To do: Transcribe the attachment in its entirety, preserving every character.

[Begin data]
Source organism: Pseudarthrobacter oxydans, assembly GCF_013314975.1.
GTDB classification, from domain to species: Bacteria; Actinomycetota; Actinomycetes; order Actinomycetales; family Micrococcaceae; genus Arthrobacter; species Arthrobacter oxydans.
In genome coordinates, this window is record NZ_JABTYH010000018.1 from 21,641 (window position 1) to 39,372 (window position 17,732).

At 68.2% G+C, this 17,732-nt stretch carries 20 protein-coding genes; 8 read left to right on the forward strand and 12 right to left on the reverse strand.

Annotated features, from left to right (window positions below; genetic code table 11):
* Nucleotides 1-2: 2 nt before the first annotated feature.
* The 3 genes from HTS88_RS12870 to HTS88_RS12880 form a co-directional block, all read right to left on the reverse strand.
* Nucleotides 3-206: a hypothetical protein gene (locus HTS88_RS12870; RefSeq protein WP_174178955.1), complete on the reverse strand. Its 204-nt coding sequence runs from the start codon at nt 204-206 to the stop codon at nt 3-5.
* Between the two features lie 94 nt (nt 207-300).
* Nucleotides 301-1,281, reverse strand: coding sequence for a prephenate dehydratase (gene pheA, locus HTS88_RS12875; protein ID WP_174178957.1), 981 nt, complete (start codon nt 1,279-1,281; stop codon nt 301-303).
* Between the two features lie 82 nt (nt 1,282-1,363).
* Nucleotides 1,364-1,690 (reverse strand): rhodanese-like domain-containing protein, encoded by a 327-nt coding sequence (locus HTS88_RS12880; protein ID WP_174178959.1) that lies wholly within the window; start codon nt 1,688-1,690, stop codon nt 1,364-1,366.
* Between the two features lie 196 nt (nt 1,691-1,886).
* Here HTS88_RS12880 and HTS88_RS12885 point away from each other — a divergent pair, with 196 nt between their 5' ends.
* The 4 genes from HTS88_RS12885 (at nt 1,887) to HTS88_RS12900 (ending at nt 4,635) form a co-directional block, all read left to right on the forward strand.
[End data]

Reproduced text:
Source organism: Pseudarthrobacter oxydans, assembly GCF_013314975.1.
GTDB classification, from domain to species: Bacteria; Actinomycetota; Actinomycetes; order Actinomycetales; family Micrococcaceae; genus Arthrobacter; species Arthrobacter oxydans.
In genome coordinates, this window is record NZ_JABTYH010000018.1 from 21,641 (window position 1) to 39,372 (window position 17,732).

At 68.2% G+C, this 17,732-nt stretch carries 20 protein-coding genes; 8 read left to right on the forward strand and 12 right to left on the reverse strand.

Annotated features, from left to right (window positions below; genetic code table 11):
* Nucleotides 1-2: 2 nt before the first annotated feature.
* The 3 genes from HTS88_RS12870 to HTS88_RS12880 form a co-directional block, all read right to left on the reverse strand.
* Nucleotides 3-206: a hypothetical protein gene (locus HTS88_RS12870; RefSeq protein WP_174178955.1), complete on the reverse strand. Its 204-nt coding sequence runs from the start codon at nt 204-206 to the stop codon at nt 3-5.
* Between the two features lie 94 nt (nt 207-300).
* Nucleotides 301-1,281, reverse strand: coding sequence for a prephenate dehydratase (gene pheA, locus HTS88_RS12875; protein ID WP_174178957.1), 981 nt, complete (start codon nt 1,279-1,281; stop codon nt 301-303).
* Between the two features lie 82 nt (nt 1,282-1,363).
* Nucleotides 1,364-1,690 (reverse strand): rhodanese-like domain-containing protein, encoded by a 327-nt coding sequence (locus HTS88_RS12880; protein ID WP_174178959.1) that lies wholly within the window; start codon nt 1,688-1,690, stop codon nt 1,364-1,366.
* Between the two features lie 196 nt (nt 1,691-1,886).
* Here HTS88_RS12880 and HTS88_RS12885 point away from each other — a divergent pair, with 196 nt between their 5' ends.
* The 4 genes from HTS88_RS12885 (at nt 1,887) to HTS88_RS12900 (ending at nt 4,635) form a co-directional block, all read left to right on the forward strand.